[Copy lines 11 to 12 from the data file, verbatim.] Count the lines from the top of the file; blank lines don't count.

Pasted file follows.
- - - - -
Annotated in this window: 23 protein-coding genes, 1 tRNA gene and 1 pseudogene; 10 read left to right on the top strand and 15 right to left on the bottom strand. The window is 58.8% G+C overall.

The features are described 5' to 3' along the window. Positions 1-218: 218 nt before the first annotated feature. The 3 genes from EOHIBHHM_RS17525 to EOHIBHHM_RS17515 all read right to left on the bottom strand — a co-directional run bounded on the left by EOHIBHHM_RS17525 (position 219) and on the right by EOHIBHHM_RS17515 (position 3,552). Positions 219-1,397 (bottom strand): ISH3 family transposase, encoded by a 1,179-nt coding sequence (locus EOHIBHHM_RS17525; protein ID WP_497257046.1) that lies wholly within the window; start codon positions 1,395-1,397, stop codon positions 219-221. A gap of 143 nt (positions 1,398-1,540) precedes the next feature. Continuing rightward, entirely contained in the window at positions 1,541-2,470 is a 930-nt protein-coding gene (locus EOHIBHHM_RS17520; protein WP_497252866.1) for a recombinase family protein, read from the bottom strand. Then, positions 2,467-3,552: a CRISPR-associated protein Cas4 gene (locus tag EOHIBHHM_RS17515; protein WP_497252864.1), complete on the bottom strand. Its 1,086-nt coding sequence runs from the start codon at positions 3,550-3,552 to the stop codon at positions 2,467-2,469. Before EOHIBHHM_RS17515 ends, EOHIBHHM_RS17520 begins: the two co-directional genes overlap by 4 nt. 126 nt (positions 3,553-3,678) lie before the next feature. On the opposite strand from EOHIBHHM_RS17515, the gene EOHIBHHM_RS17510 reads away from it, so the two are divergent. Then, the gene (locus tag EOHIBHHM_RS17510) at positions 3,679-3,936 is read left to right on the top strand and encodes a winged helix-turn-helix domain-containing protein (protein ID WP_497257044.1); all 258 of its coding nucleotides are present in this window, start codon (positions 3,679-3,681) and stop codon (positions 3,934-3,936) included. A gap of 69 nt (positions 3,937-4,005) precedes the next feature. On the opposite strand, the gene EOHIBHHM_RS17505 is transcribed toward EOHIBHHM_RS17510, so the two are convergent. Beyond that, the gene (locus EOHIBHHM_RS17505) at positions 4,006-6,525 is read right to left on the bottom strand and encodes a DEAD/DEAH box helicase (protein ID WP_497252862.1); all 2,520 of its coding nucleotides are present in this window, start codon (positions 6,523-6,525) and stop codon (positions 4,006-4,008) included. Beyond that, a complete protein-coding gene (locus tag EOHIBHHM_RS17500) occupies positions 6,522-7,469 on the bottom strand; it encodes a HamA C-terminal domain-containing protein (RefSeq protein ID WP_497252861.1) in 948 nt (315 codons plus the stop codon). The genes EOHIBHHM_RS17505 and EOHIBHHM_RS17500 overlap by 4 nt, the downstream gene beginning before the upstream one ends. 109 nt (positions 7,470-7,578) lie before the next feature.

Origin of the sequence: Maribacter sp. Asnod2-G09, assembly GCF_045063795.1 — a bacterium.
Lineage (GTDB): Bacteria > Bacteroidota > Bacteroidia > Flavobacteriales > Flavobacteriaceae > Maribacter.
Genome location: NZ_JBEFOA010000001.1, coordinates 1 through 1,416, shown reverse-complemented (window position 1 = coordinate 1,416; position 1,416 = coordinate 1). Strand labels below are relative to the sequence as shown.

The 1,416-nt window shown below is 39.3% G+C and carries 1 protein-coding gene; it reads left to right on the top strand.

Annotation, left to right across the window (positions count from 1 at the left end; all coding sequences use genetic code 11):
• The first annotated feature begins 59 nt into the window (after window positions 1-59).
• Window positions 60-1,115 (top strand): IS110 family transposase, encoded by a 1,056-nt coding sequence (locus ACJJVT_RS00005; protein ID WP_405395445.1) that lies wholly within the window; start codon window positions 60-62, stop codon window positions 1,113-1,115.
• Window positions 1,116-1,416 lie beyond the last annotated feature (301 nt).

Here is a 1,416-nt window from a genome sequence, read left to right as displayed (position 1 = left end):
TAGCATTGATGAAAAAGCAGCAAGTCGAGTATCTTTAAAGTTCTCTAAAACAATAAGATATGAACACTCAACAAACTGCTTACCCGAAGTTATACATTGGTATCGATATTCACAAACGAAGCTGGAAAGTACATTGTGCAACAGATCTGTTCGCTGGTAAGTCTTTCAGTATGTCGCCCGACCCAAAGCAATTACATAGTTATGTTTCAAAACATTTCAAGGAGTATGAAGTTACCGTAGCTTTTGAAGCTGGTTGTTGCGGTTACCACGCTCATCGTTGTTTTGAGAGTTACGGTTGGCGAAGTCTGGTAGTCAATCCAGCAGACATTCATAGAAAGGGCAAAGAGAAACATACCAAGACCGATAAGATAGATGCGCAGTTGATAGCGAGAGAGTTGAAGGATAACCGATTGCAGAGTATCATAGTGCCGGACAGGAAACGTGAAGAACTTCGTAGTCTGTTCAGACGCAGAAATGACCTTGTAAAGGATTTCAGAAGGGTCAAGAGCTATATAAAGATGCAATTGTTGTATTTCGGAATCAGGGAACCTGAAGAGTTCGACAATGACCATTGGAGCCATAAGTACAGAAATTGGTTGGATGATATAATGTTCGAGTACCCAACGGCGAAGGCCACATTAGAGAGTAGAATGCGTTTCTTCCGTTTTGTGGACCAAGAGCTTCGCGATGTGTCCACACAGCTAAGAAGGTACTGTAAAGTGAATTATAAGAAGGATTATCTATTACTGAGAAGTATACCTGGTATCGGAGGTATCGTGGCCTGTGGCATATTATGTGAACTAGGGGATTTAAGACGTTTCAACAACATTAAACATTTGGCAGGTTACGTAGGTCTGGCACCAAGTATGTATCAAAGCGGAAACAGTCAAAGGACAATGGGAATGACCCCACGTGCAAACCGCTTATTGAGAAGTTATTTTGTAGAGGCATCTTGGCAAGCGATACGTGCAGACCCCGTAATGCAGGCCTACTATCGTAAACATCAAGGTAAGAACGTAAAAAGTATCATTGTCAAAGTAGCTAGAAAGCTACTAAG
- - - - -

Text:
Here is a 1,416-nt window from a genome sequence, read left to right as displayed (position 1 = left end):
TAGCATTGATGAAAAAGCAGCAAGTCGAGTATCTTTAAAGTTCTCTAAAACAATAAGATATGAACACTCAACAAACTGCTTACCCGAAGTTATACATTGGTATCGATATTCACAAACGAAGCTGGAAAGTACATTGTGCAACAGATCTGTTCGCTGGTAAGTCTTTCAGTATGTCGCCCGACCCAAAGCAATTACATAGTTATGTTTCAAAACATTTCAAGGAGTATGAAGTTACCGTAGCTTTTGAAGCTGGTTGTTGCGGTTACCACGCTCATCGTTGTTTTGAGAGTTACGGTTGGCGAAGTCTGGTAGTCAATCCAGCAGACATTCATAGAAAGGGCAAAGAGAAACATACCAAGACCGATAAGATAGATGCGCAGTTGATAGCGAGAGAGTTGAAGGATAACCGATTGCAGAGTATCATAGTGCCGGACAGGAAACGTGAAGAACTTCGTAGTCTGTTCAGACGCAGAAATGACCTTGTAAAGGATTTCAGAAGGGTCAAGAGCTATATAAAGATGCAATTGTTGTATTTCGGAATCAGGGAACCTGAAGAGTTCGACAATGACCATTGGAGCCATAAGTACAGAAATTGGTTGGATGATATAATGTTCGAGTACCCAACGGCGAAGGCCACATTAGAGAGTAGAATGCGTTTCTTCCGTTTTGTGGACCAAGAGCTTCGCGATGTGTCCACACAGCTAAGAAGGTACTGTAAAGTGAATTATAAGAAGGATTATCTATTACTGAGAAGTATACCTGGTATCGGAGGTATCGTGGCCTGTGGCATATTATGTGAACTAGGGGATTTAAGACGTTTCAACAACATTAAACATTTGGCAGGTTACGTAGGTCTGGCACCAAGTATGTATCAAAGCGGAAACAGTCAAAGGACAATGGGAATGACCCCACGTGCAAACCGCTTATTGAGAAGTTATTTTGTAGAGGCATCTTGGCAAGCGATACGTGCAGACCCCGTAATGCAGGCCTACTATCGTAAACATCAAGGTAAGAACGTAAAAAGTATCATTGTCAAAGTAGCTAGAAAGCTACTAAG